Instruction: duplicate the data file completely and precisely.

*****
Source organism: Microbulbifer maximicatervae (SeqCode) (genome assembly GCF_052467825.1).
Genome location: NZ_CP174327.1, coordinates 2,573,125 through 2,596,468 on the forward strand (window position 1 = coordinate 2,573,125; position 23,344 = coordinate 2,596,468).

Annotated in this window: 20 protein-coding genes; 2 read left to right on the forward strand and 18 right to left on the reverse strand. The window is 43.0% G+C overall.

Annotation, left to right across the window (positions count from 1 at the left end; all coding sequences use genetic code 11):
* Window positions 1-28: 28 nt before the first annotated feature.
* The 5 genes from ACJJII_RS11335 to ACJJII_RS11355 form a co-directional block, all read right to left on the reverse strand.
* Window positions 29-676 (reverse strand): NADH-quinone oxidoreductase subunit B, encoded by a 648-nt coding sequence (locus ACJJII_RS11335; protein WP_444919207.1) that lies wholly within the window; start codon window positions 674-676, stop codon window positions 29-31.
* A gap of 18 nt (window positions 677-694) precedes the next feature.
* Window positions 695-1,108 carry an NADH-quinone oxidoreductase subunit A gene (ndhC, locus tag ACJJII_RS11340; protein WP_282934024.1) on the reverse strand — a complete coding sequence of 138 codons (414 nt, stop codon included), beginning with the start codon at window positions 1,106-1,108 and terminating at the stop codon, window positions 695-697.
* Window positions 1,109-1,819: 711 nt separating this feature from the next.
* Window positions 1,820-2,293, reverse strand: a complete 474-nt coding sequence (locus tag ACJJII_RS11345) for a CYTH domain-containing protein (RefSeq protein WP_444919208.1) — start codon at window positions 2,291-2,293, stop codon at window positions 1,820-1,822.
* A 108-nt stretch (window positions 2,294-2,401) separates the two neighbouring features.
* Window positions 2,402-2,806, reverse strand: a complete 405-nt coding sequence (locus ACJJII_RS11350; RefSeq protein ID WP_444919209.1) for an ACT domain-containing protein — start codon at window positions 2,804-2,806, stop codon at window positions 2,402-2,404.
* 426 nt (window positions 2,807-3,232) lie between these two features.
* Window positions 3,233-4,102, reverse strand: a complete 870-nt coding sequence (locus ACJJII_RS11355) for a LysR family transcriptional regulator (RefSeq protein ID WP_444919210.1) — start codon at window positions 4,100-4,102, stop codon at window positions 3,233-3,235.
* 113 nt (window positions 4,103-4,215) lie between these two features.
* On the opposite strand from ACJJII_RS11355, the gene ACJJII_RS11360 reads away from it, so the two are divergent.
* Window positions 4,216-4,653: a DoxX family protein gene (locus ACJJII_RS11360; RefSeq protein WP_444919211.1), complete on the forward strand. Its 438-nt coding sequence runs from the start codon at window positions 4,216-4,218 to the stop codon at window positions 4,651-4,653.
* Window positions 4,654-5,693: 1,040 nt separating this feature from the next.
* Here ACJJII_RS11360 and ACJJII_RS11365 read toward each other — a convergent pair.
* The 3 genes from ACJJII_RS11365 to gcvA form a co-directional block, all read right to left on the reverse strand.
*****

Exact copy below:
Source organism: Microbulbifer maximicatervae (SeqCode) (genome assembly GCF_052467825.1).
Genome location: NZ_CP174327.1, coordinates 2,573,125 through 2,596,468 on the forward strand (window position 1 = coordinate 2,573,125; position 23,344 = coordinate 2,596,468).

Annotated in this window: 20 protein-coding genes; 2 read left to right on the forward strand and 18 right to left on the reverse strand. The window is 43.0% G+C overall.

Annotation, left to right across the window (positions count from 1 at the left end; all coding sequences use genetic code 11):
* Window positions 1-28: 28 nt before the first annotated feature.
* The 5 genes from ACJJII_RS11335 to ACJJII_RS11355 form a co-directional block, all read right to left on the reverse strand.
* Window positions 29-676 (reverse strand): NADH-quinone oxidoreductase subunit B, encoded by a 648-nt coding sequence (locus ACJJII_RS11335; protein WP_444919207.1) that lies wholly within the window; start codon window positions 674-676, stop codon window positions 29-31.
* A gap of 18 nt (window positions 677-694) precedes the next feature.
* Window positions 695-1,108 carry an NADH-quinone oxidoreductase subunit A gene (ndhC, locus tag ACJJII_RS11340; protein WP_282934024.1) on the reverse strand — a complete coding sequence of 138 codons (414 nt, stop codon included), beginning with the start codon at window positions 1,106-1,108 and terminating at the stop codon, window positions 695-697.
* Window positions 1,109-1,819: 711 nt separating this feature from the next.
* Window positions 1,820-2,293, reverse strand: a complete 474-nt coding sequence (locus tag ACJJII_RS11345) for a CYTH domain-containing protein (RefSeq protein WP_444919208.1) — start codon at window positions 2,291-2,293, stop codon at window positions 1,820-1,822.
* A 108-nt stretch (window positions 2,294-2,401) separates the two neighbouring features.
* Window positions 2,402-2,806, reverse strand: a complete 405-nt coding sequence (locus ACJJII_RS11350; RefSeq protein ID WP_444919209.1) for an ACT domain-containing protein — start codon at window positions 2,804-2,806, stop codon at window positions 2,402-2,404.
* 426 nt (window positions 2,807-3,232) lie between these two features.
* Window positions 3,233-4,102, reverse strand: a complete 870-nt coding sequence (locus ACJJII_RS11355) for a LysR family transcriptional regulator (RefSeq protein ID WP_444919210.1) — start codon at window positions 4,100-4,102, stop codon at window positions 3,233-3,235.
* 113 nt (window positions 4,103-4,215) lie between these two features.
* On the opposite strand from ACJJII_RS11355, the gene ACJJII_RS11360 reads away from it, so the two are divergent.
* Window positions 4,216-4,653: a DoxX family protein gene (locus ACJJII_RS11360; RefSeq protein WP_444919211.1), complete on the forward strand. Its 438-nt coding sequence runs from the start codon at window positions 4,216-4,218 to the stop codon at window positions 4,651-4,653.
* Window positions 4,654-5,693: 1,040 nt separating this feature from the next.
* Here ACJJII_RS11360 and ACJJII_RS11365 read toward each other — a convergent pair.
* The 3 genes from ACJJII_RS11365 to gcvA form a co-directional block, all read right to left on the reverse strand.